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This is the 23rd Volume in the series Memorial Tributes compiled by the National Academy of Engineering as a personal remembrance of the lives and outstanding achievements of its members and international members. These volumes are intended to stand as an enduring record of the many contributions of engineers and engineering to the benefit of humankind. In most cases, the authors of the tributes are contemporaries or colleagues who had personal knowledge of the interests and the engineering accomplishments of the deceased. Through its members and international members, the Academy...
This is the 23rd Volume in the series Memorial Tributes compiled by the National Academy of Engineering as a personal remembrance of the lives and outstanding achievements of its members and international members. These volumes are intended to stand as an enduring record of the many contributions of engineers and engineering to the benefit of humankind. In most cases, the authors of the tributes are contemporaries or colleagues who had personal knowledge of the interests and the engineering accomplishments of the deceased. Through its members and international members, the Academy carries out the responsibilities for which it was established in 1964.
Under the charter of the National Academy of Sciences, the National Academy of Engineering was formed as a parallel organization of outstanding engineers. Members are elected on the basis of significant contributions to engineering theory and practice and to the literature of engineering or on the basis of demonstrated unusual accomplishments in the pioneering of new and developing fields of technology. The National Academies share a responsibility to advise the federal government on matters of science and technology. The expertise and credibility that the National Academy of Engineering brings to that task stem directly from the abilities, interests, and achievements of our members and international members, our colleagues and friends, whose special gifts we remember in this book.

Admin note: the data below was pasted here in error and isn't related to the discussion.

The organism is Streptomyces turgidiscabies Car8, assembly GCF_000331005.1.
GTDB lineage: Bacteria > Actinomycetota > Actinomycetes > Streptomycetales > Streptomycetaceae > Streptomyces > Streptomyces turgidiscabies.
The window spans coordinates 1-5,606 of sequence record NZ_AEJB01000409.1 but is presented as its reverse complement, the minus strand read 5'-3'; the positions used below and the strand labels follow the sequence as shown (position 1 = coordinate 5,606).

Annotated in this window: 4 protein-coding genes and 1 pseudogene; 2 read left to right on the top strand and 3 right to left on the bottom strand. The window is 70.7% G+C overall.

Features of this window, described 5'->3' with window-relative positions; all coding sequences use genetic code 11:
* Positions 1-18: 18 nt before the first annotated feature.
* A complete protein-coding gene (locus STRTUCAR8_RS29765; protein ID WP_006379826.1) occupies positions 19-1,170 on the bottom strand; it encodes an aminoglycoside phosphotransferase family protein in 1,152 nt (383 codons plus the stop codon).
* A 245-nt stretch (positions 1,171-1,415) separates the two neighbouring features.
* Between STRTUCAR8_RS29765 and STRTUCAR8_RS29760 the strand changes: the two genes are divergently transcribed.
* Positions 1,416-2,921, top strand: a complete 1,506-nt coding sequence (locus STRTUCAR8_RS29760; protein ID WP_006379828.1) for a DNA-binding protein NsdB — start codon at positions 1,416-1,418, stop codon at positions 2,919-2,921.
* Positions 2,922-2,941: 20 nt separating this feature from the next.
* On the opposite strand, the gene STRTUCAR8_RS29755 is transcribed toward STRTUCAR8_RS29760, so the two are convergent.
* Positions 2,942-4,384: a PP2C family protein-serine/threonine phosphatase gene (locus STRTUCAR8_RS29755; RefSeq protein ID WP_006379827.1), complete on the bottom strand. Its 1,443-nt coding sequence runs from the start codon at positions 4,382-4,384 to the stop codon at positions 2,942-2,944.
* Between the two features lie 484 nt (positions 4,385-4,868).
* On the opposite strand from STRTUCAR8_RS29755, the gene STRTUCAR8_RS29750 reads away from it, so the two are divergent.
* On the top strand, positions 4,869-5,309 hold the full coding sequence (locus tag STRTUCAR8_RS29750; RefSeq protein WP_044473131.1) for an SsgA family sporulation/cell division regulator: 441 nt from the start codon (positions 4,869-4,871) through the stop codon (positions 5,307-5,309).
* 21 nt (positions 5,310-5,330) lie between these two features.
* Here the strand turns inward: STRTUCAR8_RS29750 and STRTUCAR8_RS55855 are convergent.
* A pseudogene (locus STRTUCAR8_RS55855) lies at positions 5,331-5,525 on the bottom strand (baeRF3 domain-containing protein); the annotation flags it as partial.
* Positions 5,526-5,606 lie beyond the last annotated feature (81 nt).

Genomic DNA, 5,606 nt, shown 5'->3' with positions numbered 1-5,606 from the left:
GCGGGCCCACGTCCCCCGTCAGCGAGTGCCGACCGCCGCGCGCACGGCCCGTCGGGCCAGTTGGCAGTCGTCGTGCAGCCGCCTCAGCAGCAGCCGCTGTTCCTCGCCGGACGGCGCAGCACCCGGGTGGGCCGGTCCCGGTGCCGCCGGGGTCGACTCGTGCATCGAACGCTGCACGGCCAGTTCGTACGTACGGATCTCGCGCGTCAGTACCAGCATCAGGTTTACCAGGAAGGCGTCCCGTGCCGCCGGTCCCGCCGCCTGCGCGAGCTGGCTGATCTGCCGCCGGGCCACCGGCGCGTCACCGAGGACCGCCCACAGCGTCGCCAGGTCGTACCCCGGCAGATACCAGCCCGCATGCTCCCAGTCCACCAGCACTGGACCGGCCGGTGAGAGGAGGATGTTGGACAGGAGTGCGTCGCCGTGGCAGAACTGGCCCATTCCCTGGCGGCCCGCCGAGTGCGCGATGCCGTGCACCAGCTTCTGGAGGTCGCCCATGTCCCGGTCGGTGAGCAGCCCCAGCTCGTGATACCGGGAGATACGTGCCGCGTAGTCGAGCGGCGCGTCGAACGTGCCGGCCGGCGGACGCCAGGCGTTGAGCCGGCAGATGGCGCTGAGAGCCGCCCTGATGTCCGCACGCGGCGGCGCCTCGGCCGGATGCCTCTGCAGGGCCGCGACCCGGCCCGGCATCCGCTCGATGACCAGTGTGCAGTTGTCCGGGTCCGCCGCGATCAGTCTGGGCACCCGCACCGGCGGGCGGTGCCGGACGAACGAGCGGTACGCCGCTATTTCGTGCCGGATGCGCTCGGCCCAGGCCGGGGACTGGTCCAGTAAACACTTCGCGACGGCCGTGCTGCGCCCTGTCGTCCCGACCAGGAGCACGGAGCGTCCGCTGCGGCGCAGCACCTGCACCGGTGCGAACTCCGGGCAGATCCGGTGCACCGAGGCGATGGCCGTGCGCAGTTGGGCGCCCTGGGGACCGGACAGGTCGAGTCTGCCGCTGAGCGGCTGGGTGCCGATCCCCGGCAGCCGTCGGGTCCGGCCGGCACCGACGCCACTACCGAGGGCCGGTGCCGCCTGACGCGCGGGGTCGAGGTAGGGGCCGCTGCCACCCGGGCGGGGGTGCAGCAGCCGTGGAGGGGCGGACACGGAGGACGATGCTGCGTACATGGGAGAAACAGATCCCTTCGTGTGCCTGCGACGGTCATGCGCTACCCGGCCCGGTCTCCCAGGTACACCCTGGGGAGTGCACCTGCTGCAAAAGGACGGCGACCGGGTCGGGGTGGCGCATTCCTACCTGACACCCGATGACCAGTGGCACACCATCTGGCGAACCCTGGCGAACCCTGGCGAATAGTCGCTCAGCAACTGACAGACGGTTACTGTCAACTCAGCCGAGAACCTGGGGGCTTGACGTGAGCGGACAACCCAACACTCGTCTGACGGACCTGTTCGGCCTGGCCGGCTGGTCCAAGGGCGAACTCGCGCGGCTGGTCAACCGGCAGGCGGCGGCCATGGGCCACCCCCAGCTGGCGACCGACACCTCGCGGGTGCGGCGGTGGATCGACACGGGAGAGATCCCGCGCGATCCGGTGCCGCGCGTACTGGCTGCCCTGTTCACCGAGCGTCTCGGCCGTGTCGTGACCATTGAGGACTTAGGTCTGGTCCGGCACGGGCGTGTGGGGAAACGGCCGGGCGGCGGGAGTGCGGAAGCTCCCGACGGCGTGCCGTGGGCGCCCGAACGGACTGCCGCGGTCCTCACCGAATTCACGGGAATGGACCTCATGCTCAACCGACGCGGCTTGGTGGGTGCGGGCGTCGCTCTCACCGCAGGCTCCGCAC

ASSEMBLED BY NAE STAFF FROM PUBLISHED SOURCES
MARY LOWE GOOD was a science and technology icon. Her achievements and contributions were recognized in academia and government, and she was at the vanguard of the few women who moved into positions of responsibility in industrial research. It must have been both exhilarating and challenging— exhilarating to be at the forefront and challenging to deal with occasional, if not persistent, male skepticism and even hostility. But Mary endured and excelled. The arc of her career is testimony to that.
Mary Lowe was born June 20, 1931, in Grapevine, Texas, to Winnie Mercer Lowe and John Willice Lowe, who likely instilled in her a deep interest in education. In 1942 the family moved to Kirby, Arkansas, where her father was a school principal and her mother a teacher and librarian. The family later moved about 60 miles to Willisville, where Mary attended high school. She enrolled at Arkansas State Teacher’s College in Conway (now the University of Central Arkansas) with the intention of becoming a home economics teacher, but became interested in chemistry as a freshman and changed her major to chemistry and physics. She graduated with a bachelor of science degree in 1950.
A fellowship for graduate study enabled her to study radio-chemistry with Raymond R. Edwards at the University of 133 134 MEMORIAL TRIBUTES Arkansas, where she met Bill Jewel Good, a fellow graduate student in physics. They married in 1952 and the following year she received her master of science and in 1955 her PhD, both in chemistry.